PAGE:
* "Notice of Election," prepared by the Douglas County Election Office. This document provides the text of local issues, and prints all comments, both for the measure and against it, that were received by the sponsoring entity by the statutory deadline. This was mailed to all residences that have a registered voter. The library does NOT have copies of this publication.

* "1996 Voter Guide Information on Colorado State Judges." This publication, from the Commission on Judicial Performance reports recommendations from surveys and questionnaires completed by attorneys, jurors, litigants, probation officers, social services case workers, court personnel and law enforcement officers, as well as several other sources, including a personal interview. Most voters are surprised when they see judges' names on the ballot. Without this publication -- unless you've been in court quite a lot recently -- you may not have enough information to make an informed decision. This is available from your local library.

* Newspapers. In addition to the Douglas County News Press, the library subscribes to several other local and metro Denver papers, all of which have editorial endorsements or local voter opinions. Often, the papers include fairly detailed analyses of various proposals or candidates -- certainly far MORE detailed than offered through TV sound bites.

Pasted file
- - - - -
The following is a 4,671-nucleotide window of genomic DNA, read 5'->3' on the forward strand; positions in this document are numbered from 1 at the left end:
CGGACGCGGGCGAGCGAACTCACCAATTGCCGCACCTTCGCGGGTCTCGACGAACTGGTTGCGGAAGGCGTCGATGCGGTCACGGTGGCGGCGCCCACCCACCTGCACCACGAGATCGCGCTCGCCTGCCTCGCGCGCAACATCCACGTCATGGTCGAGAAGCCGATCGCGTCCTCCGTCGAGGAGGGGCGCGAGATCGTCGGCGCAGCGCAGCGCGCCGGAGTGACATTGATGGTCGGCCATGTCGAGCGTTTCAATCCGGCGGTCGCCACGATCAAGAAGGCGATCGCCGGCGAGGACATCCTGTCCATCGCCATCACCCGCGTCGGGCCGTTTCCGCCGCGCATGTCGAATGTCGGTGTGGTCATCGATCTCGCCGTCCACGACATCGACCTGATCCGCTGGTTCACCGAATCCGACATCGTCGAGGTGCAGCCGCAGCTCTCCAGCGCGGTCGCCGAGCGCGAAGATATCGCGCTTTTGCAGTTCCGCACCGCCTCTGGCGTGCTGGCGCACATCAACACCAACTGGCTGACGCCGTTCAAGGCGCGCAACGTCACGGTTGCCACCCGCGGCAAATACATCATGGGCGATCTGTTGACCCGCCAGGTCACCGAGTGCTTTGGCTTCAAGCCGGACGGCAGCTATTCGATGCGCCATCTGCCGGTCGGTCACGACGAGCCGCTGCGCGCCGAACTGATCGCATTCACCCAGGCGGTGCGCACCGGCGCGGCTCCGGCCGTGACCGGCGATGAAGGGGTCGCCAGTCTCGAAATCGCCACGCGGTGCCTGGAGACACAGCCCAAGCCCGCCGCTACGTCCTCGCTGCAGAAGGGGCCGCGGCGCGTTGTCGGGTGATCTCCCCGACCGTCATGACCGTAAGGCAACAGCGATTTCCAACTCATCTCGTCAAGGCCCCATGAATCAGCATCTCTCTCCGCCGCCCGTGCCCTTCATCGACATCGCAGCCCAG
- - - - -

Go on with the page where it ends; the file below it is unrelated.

This year, 1996, the last presidential election of the millennium, may be best remembered as the first year in which electronic political information became widely available. If you have an Internet account, you might want to check out the following locations for a solid introduction to a whole new form of voter research:

* http://www.politicsnow.com/campaign/ -- "PoliticsNow" is supported by a large staff of experienced journalists and offers surprisingly comprehensive analysis. The "Campaign 96" section has seven sections: White House, Senate, House, Governors, States, Resources, and Calendar. It boasts great lead articles and exhaustive links.